The Daily Northwestern

Flu, stomach bug spread across campus

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Northwestern University Health Service, located at Searle Hall on Emerson Street, has treated students for both influenza and a stomach bug this winter.Health Service Medical Director Thomas Reda said the increase in illnesses are a result of an unsuccessful vaccine and sorority recruitment.

Northwestern University Health Service, located at Searle Hall on Emerson Street, has treated students for both influenza and a stomach bug this winter.Health Service Medical Director Thomas Reda said the increase in illnesses are a result of an unsuccessful vaccine and sorority recruitment.

Nathan Richards/Daily Senior Staffer

Nathan Richards/Daily Senior Staffer

Northwestern University Health Service, located at Searle Hall on Emerson Street, has treated students for both influenza and a stomach bug this winter.Health Service Medical Director Thomas Reda said the increase in illnesses are a result of an unsuccessful vaccine and sorority recruitment.

Shane McKeon, Assistant Campus Editor

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A largely ineffective vaccine and sorority recruitment have fueled the flu season on campus, with a separate stomach virus spreading within University housing getting more students sick, said Thomas Reda, medical director of the Northwestern University Health Service.

The biggest factor in this particular flu season, Reda said, has been the flu vaccine’s widely reported shortcomings: It reduces a recipient’s chances of having to see a doctor for the flu by only 23 percent, according to the Centers for Disease Control and Prevention. In past years, that number has been up to 60 percent.

Nevertheless, Reda said Searle had a “record year” for giving flu shots, with many more students than normal receiving a vaccination. Reda said it is “absolutely” worth getting a flu shot this late in the season.

“If you can take five days off of class,” he said, “and lie in bed and feel like a truck hit you for those five days, don’t get the flu shot.”

Reda said NUHS saw an uptick in the number of students who came to Searle for “influenza and influenza-like illness” the second week of the quarter. For the week of Jan. 5, Searle documented seven such cases. The next week, Searle documented 41 cases.

Reda linked the increase to sorority recruitment, which ended Jan. 13.

Recorded cases dropped the next week — the most recent data available — to 22 cases. Reda said no students have been hospitalized with the flu this year.

Health Service’s numbers, however, almost definitely understate the total number of students who contracted the flu. SESP junior James Keane said he was sick with flu-like symptoms the weekend of Martin Luther King Jr. Day. Keane never went to Searle for the illness because it was closed Monday for the holiday.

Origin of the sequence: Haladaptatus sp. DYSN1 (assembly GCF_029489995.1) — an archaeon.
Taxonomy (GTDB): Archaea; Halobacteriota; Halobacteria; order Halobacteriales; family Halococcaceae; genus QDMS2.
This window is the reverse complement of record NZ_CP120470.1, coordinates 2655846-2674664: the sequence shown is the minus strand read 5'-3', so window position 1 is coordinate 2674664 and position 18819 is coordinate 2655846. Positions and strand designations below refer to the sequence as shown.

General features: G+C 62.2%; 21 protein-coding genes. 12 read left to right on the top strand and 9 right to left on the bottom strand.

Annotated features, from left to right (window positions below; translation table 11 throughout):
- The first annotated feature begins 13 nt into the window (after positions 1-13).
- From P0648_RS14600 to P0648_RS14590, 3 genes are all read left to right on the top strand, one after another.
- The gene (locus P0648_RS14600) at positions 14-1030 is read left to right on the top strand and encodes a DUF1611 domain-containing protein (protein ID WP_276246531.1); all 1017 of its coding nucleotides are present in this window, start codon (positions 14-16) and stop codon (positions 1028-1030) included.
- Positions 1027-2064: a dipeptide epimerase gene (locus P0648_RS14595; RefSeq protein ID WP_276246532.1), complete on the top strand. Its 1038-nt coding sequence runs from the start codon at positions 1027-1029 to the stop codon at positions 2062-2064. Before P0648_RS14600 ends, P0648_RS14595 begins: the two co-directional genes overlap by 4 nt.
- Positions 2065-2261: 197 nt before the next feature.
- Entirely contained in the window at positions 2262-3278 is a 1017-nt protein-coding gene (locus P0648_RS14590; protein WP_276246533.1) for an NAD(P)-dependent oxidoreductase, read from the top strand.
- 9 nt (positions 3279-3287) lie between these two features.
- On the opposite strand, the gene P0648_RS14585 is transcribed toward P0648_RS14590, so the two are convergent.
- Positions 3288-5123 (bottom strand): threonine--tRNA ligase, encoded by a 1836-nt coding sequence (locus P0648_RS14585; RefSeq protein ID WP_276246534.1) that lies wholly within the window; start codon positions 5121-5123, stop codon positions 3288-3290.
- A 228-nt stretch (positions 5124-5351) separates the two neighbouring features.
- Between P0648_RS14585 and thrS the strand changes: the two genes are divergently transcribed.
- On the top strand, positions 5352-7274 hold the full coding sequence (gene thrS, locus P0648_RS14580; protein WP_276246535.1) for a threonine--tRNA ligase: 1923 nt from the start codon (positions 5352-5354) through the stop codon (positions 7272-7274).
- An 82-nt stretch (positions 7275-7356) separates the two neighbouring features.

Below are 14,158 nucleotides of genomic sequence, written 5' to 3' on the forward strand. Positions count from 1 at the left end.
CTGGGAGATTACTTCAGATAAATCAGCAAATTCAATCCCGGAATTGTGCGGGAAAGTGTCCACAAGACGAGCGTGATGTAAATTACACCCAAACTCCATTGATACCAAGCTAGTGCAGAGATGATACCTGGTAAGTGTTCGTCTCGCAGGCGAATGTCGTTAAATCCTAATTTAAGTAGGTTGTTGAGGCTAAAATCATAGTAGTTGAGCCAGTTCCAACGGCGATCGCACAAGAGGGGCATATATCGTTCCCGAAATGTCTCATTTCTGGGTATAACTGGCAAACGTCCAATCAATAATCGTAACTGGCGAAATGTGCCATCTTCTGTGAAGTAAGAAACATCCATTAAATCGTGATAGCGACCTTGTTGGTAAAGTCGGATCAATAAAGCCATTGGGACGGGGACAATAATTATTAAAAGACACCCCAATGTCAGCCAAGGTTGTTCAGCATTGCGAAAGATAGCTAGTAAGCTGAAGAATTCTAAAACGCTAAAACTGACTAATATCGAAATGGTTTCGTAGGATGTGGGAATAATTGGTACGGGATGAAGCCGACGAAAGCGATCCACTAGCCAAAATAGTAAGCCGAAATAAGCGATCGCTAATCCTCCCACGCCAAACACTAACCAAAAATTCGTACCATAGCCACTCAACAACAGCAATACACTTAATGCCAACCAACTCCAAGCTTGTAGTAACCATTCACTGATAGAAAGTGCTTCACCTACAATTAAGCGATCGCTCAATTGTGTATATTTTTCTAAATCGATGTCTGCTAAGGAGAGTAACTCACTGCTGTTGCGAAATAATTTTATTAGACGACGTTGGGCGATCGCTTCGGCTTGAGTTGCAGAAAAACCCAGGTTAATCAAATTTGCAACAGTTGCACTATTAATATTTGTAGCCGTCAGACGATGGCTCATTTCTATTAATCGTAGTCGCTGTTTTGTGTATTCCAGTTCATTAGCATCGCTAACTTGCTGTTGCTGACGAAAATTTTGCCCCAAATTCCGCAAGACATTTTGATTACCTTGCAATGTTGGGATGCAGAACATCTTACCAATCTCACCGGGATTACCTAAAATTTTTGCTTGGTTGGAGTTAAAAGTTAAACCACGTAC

“I did find that frustrating that there was a three-day stretch without that access to medical attention,” he said. “So I never found out for sure if I had the flu, but with the symptoms, it felt like I did.”

Reda also said a stomach virus has spread, especially within Willard Residential College and Allison Hall. He said it’s difficult to measure how many students contracted the bug because many don’t come to Health Service for treatment.

Communication freshman Sofia Kuta, who lives in Allison, caught the stomach bug around Jan. 11 and never went to Searle. She said she called the Health Service’s after-hours hotline, which helped diagnose the illness and how she could treat it.

A week after she recovered, she started feeling flu-like symptoms, despite getting the vaccine earlier in the fall. Kuta didn’t visit Searle after her second illness, either, instead using the hotline again.

“When you have a lot of people living in a close, confined environment, the potential for what happened is there,” executive director of Residential Services Paul Riel said.

After it learned of the virus, Riel’s department spoke to Searle and decided to focus on educating students living in University housing about staying healthy and having housekeeping clean the facilities more times per day.

Associate director of Residential Services Johnathan Winters oversees the department’s housekeeping operation. Winters said custodians focus on “high touch areas,” germy surfaces students touch with their hands regularly. These include faucets, shower knobs and railings. Restrooms are cleaned daily, he said, and railings are cleaned twice a week.

Reda said students should focus on keeping their hands clean, preferring washing with soap and water instead of using hand sanitizer.

He also said students who feel sick should stay home, both to recover and to avoid spreading whatever illness they may have contracted.

Keane said he thinks students should prioritize their health over their academic or social lives.

“Especially in a culture like Northwestern where students push themselves mentally, they’re likely to push themselves physically too in order to maintain their grades, maintain their student group life,” Keane said. “It’s really important that students like me stop and reassess their priorities.”

Email: ShaneM@u.northwestern.edu
Twitter: @Shane_McKeon

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